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The Centre is equipped with Mammography from HOLOGIC MlV Series

Deewan Diagnostics, which is a comprehensive, multimodality state-of-the-art radiology and imaging facility,provides latest world class technology with most competent and highly skilled health care professionals. The centre provides a comprehensive breast cancer screening programme. The centre provides X-ray mammography facilities using CR facilities. Technology are also routinely performed, which are useful for detection of very small cancers and multiple cancerous areas in breast, especially in younger and high risk women. To detect cancer in its early stages, screening programmes have been devised. The cancer screening programme is meant for people who do not have any signs or symptoms of cancer and/or people who are at “high risk” of developing cancer. The aim is to detect unsuspected cancer at a time when cure is still possible. X-ray mammography is the primary breast imaging technology validated for screening purpose.

A mammogram is an x-ray picture of the breasts. It is used to find tumour and to help tell the difference between noncancerous (benign) and cancerous (malignant) disease.

Why the Mammography Test is Performed?

Mammography is performed to screen healthy women for signs of breast cancer. It is also used to evaluate a woman who has symptoms of breast disease, such as a lump, nipple discharge, breast pain, dimpling of the skin on the breast, or retraction of the nipple.

Screening mammograms test help improve the detection of early breast cancer, when it is more likely to be curable.

  • Most but not all organizations recommend women for breast cancer screening at age 45 and have repeat mammograms test every 1 to 2 years
  • All women over age 50 should have a screening mammogram every 1 to 2 years

Women who have or had mother or sister with breast cancer should begin yearly mammograms earlier than the age the family member was diagnosed. Breast ultrasound may also be used to screen women at high risk.

In addition to mammography, clinical breast exams (the health care professional checks the breasts using the fingers) and monthly breast self-exams are often recommended.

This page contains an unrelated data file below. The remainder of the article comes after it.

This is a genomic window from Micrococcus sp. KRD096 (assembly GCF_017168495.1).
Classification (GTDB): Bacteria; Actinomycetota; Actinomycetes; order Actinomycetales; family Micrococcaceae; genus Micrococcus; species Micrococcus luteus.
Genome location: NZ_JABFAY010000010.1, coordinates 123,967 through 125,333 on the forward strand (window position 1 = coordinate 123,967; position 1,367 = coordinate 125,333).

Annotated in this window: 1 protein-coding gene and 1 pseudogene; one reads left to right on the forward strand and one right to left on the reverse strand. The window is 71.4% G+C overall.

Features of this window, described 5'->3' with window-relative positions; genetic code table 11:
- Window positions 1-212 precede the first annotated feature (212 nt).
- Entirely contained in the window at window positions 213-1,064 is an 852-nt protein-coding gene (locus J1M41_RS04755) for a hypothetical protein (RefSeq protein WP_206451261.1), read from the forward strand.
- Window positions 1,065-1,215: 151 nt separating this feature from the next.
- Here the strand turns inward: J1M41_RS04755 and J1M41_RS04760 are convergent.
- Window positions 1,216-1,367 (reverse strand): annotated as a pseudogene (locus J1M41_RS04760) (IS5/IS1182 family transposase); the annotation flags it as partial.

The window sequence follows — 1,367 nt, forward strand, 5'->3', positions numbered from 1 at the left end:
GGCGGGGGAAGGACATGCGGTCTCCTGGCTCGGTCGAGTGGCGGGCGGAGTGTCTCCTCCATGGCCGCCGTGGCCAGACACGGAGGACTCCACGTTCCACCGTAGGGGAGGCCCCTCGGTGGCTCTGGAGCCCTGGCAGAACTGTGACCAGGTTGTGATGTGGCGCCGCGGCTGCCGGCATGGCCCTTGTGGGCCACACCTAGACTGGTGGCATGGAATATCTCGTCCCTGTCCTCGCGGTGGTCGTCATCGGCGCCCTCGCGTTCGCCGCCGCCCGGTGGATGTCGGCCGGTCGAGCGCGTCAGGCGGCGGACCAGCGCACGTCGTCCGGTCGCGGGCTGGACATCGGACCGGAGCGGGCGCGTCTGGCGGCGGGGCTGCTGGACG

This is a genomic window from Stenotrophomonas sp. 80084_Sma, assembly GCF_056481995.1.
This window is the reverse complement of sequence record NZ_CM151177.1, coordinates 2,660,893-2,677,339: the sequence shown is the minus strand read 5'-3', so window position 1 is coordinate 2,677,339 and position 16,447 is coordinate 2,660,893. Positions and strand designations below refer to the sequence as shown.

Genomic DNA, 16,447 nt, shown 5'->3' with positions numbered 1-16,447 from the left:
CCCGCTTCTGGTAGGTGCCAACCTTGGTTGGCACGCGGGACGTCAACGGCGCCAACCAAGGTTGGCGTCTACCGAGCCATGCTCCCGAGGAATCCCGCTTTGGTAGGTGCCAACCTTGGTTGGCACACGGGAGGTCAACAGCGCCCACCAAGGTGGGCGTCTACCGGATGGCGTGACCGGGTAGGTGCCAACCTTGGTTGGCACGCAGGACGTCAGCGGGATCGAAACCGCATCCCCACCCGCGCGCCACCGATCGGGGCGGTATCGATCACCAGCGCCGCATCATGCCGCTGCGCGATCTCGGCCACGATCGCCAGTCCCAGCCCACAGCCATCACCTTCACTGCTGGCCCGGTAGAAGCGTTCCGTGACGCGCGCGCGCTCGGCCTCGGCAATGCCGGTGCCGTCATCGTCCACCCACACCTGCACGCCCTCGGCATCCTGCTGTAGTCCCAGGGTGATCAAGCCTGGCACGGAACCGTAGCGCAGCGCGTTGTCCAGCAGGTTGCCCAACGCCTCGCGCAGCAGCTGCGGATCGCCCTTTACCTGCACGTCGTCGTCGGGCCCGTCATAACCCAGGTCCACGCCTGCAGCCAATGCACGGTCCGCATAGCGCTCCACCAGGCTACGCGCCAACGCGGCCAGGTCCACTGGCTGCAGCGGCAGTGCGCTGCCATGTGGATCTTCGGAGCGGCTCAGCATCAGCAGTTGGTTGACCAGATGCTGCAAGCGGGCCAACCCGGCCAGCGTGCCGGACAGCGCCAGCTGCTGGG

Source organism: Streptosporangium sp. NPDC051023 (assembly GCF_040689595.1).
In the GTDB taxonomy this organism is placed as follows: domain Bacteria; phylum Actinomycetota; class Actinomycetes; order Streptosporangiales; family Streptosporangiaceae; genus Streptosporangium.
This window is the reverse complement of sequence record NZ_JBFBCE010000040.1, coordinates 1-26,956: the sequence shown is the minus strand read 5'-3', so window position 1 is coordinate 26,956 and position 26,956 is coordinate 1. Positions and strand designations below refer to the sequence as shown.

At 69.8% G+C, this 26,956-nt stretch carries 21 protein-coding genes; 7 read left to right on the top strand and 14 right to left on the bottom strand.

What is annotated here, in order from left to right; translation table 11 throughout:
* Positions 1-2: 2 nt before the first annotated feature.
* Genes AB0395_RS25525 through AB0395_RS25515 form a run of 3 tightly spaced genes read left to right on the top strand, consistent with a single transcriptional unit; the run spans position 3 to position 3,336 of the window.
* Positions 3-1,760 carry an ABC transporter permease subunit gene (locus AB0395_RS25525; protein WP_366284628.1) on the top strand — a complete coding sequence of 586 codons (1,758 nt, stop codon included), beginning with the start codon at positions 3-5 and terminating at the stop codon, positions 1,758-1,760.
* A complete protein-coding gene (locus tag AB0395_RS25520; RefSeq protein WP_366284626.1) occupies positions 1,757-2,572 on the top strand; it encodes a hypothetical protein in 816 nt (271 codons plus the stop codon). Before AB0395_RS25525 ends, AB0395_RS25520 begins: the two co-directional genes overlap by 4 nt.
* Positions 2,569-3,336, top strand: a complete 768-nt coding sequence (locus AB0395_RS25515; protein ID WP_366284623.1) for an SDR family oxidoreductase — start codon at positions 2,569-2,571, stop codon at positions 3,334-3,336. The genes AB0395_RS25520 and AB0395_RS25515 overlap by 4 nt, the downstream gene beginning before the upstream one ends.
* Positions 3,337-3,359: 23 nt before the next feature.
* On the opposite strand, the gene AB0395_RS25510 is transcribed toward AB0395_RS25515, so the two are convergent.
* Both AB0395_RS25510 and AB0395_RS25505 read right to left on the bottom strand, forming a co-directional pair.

• Women aged 20 and older should have a clinical breast exam every 3 years
  • Women aged 45 and older should have a clinical breast exam every year

All women aged 20 and older perform monthly breast self-examination.

These are general recommendations for mammography, clinical breast exams, and breast self-exam. Women should discuss with their personal health care provider how often to receive breast cancer screening, including mammography and clinical breast exam. Recommendations vary depending on personal risk factors such as a strong family history of breast cancer.

What are the Types of Mammograms?

According to the National Cancer Institute (NCI):

1. Screening Mammogram. 

A screening mammogram is a breast X-ray used to identify breast changes in women who have no symptoms of breast cancer. Mainly it involves two X-rays of both breasts. it is possible to diagnose a tumor that cannot be felt, using a mammography test.

2. Diagnostic Mammogram. 

A diagnostic mammogram is a breast X-ray used to diagnose unusual breast changes, such as breast pain, a lump, nipple thickening, or discharge, or a change in breast shape or size. It is also used to measure abnormalities detected on a screening mammogram. It is a basic medical test and is appropriate in the workup of breast changes, regardless of a woman’s age.

Tips for Getting a Mammography/Mammogram
  • Some female wear a top with a skirt or pants, instead of a dress. You will need to undress from your waist up for the mammography.
  • On the day of your mammography, don’t use perfume, deodorant, or powder on your body. Otherwise, these can show up as white spots on the X-ray.
  • Try to avoid mammography test the week before you get a period or during the period. Because your breasts may be tender or swollen then.


Do not wear deodorant, perfume, powders, or ointments under your arms or on your breasts on the day of the mammogram. These substances may obscure the images. Remove all jewelry from your neck and chest area.

Tell your health care provider and the radiologist if you are pregnant or breastfeeding.


You will be asked to undress from the waist up and will be given a gown to wear. This test is performed by either sitting or standing.

One breast at a time is rested on a flat surface that contains the x-ray plate. A device called a compressor will be pressed firmly against the breast to help flatten out the breast tissue.

The x-ray pictures are taken from several angles. You may be asked to hold your breath as each picture is taken.

Sometimes you will be asked to come back at a later date for more mammogram images. This does not always mean you have breast cancer. Rather, the doctor may simply need to recheck an area that could not be clearly seen on the first test.

Digital mammography is a newer technique that allows the x-ray image of the breast to be viewed and manipulated on a computer screen. It improves accuracy, but is not yet available everywhere.